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November 04, 1999 - Image 1

Resource type:
Text
Publication:
The Michigan Daily, 1999-11-04

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Thursday
November 4, 1999

Weather
Today: Partly cloudy. High 55
Tomorrow: Partly cloudy. High

. Low 27.
h 58.

One hundred nine years of editori lfreedom

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fnternet
courses
widely
available
By Jewel Gopwani
ily Staff Reporter
, It's midnight. A long day of work is
finally over. Now it's time to hit the
Internet and do some homework.
t least that's the case for some, like
Con, Mich., resident Wendy Derby
who works full-time during the day and
takes college courses online.
At 35 years old, Derby is a junior at
Eastern Michigan University. She's
also the department administrator for
nuclear Engineering and radiological
sciences at the University. Through
online courses, Derby has been further-
ing her education to enhance her job
performance.
EMU initiated
its online pro-
gram in March
1998. This
semester EMU
is offering more
than 40 courses
on the Internet.
YrrloiI tliei The school
&1lofd~pdrl series dbOU charges the same
tuition costs as it
c ,es for the same course in a class-
room and adds a $40 programming fee
for each online credit hour.
Instead of meeting in a traditional
classroom setting, EMU online courses
utilize audio and video lectures, online
assignments, quizzes and exams as
well as threaded discussion sections,
where students leave their input on the
Internet for students and instructors to
give feedback.
its fourth year, the Virtual
University at Michigan State
University offers about 40 classes
almost entirely online. Co-Director of
the Virtual University Lori Hudson said
the purpose of the program is to help
students learn new skills and upgrade
the ones they have.
Also available on the Internet are
courses through Michigan Virtual
University, one of Gov. John Engler's
ir~tives. MVU offers 150 online
courses through an alliance of 17
See ONLINE, Page 7A

'U' defends
$89 price
of vaccine

LSA senior Payel Gupta celebrates Diwall at a gathering in Stockwell Residence Hall last night. The symbol seen in the
background represents friendship, prosperity and quality of relations in the Hindu faith.

Diwali rings"t
innew year
for Hindus
By Krista Gullo
For the Daily
Sitting on white sheets covering the ground, more than
100 people gathered around the Pujari last night as he
blew into a conch shell, symbolizing the beginning of tra-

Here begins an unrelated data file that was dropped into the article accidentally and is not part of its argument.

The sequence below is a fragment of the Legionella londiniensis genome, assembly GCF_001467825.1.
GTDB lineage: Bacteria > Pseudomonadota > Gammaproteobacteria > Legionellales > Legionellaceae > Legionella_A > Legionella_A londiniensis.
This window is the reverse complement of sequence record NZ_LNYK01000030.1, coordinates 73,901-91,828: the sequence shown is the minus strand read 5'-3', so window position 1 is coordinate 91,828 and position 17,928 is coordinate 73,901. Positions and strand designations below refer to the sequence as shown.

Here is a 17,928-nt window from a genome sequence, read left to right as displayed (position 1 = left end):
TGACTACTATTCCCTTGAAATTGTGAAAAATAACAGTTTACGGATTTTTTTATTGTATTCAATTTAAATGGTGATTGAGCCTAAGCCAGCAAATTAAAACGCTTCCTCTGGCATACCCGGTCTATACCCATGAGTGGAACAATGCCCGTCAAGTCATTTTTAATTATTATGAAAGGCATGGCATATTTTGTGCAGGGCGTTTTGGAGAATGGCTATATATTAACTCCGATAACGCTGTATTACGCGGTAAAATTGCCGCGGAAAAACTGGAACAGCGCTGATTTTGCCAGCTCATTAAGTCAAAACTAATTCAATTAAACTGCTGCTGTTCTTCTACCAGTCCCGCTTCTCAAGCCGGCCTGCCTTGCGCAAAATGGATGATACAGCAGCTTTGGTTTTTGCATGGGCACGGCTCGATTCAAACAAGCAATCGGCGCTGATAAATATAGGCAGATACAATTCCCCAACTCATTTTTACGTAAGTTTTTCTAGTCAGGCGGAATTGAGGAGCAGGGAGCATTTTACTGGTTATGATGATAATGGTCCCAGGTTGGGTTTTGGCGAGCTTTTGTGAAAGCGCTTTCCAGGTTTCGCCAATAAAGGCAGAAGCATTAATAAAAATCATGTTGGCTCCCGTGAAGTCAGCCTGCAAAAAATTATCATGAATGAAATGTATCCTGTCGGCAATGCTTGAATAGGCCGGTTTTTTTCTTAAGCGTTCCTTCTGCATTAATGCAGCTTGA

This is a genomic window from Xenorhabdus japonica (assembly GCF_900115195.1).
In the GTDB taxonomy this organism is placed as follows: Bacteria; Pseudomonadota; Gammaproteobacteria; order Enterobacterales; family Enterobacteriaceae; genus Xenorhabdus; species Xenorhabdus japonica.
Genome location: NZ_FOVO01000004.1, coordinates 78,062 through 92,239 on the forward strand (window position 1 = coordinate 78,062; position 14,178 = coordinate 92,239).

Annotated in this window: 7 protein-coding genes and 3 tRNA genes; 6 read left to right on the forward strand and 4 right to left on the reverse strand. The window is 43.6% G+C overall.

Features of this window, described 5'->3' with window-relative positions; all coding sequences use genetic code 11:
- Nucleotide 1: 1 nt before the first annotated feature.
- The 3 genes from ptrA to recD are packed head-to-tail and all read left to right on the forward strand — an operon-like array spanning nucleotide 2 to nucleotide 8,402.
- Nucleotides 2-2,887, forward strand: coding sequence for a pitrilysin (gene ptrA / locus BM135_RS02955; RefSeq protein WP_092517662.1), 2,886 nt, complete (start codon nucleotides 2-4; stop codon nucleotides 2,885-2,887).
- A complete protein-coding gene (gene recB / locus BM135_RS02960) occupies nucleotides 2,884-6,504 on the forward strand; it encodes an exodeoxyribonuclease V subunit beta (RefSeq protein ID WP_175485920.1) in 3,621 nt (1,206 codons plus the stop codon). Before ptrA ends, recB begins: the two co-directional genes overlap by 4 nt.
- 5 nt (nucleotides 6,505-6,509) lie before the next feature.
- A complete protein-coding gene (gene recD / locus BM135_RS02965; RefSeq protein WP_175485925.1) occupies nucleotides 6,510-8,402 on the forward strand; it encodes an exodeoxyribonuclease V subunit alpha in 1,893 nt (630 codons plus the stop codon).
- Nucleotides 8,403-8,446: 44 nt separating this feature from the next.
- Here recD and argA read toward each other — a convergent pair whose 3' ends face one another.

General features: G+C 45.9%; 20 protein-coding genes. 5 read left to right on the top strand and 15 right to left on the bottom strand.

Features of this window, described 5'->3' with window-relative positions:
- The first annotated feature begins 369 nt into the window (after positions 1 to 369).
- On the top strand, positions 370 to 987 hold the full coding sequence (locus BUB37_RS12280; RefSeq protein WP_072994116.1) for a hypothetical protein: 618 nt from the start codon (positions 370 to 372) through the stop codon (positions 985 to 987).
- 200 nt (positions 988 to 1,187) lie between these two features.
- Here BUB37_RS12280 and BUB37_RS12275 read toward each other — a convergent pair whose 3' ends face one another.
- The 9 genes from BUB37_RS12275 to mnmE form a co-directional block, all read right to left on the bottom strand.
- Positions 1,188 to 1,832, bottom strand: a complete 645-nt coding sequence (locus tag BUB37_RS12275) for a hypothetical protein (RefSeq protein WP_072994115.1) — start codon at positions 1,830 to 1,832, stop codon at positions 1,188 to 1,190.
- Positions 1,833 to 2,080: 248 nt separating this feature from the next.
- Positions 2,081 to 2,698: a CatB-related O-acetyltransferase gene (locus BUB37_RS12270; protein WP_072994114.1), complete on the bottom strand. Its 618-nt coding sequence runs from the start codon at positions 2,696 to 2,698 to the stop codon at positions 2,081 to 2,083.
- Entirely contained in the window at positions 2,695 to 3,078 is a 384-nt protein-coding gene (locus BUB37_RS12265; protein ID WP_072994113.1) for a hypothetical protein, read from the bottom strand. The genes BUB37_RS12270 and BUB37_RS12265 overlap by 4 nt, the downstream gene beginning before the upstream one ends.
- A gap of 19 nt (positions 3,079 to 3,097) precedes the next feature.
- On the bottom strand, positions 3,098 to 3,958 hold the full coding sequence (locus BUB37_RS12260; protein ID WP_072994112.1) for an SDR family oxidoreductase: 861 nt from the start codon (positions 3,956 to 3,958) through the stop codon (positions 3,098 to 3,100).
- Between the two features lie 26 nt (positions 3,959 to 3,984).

ditional Hindu prayers used to celebrate the Hindu holiday
called Diwali.
The Pujari - a Hindu priest - then conducted the
Puja, the traditional Hindu prayer. University students
marked Diwali together in the Blue Lounge of Stockwell
Residence Hall, and many said they will go home this
weekend to their families to celebrate with dinner and pre-
sents. Diwali is one of the main festivals in India, and it
marks the beginning of the Hindu new year.
Medical second-year student Ashutosh Tyago said the
event brought together different Indian cultures. He equat-
ed India to modern Europe, a combination of many dif-

FE STIVAL
OF LIGHT
ferent cultures. Hindu people from nearly every state in
India attended last night's Diwali festival, ago said.
Some students wore traditional Indiai clothes
Salwar Kameez and Bindhis for women and Kuria Pajama
for men - and others wore their ex eryday clothes. They
took off shoes at the door to keep the room free from
unsanitary contact.
Sripada Raju, a former University research associate,
served as the Pujari. Raju said Diwali is a festival of light
and a festival of wealth and prosperity marking the new
year. Diwali is a time for farmers to forecast their future
crops and a time for bankers to settle transactions and
begin accounts for the new year.
"Essentially this festival is to affirm the resourceful-
ness of human beings and enm ironmental harmony. It
indicates interdependence of mechanical. botanical and
See DIWALL, Page 8A

By Michael Grass
Daily Staff Reporter
Although students who want the
meningococcal meningitis vaccine at
other colleges nationwide don't pay
as much as the S89 cost that
University students must pay, campus
officials are more than willing to
defend the University's price.
"We believe 'that we are passing on
the cost of the price in a fair fashion,"
interim Director of University Health
Service Robert Winfield said.
explaining that the process of estab-
lishing the S89 cost of the inocula-
tion is a little more complicated that
it seems.
The price UHS charges depends on a
number of factors, including the manu-
facturer's price and the cost of hiring
additional nursing staff members.
Winfield said that although the
University did receive a discount on
the nearly $80.000 worth of meningo-
coccal meningitis vaccine doses
ordered by UHS, schools like
Michigan State University, where a
greater number of students and staff
were inoculated, received a larger dis-
count -- one reason why some
schools charge less.
Meningitis is an illness that affects
the brain and spinal cord and includes
symptoms of fever, sever headache,
stiff neck, sensitiv ity to light, drowsi-
ness and nausea. Though treatable,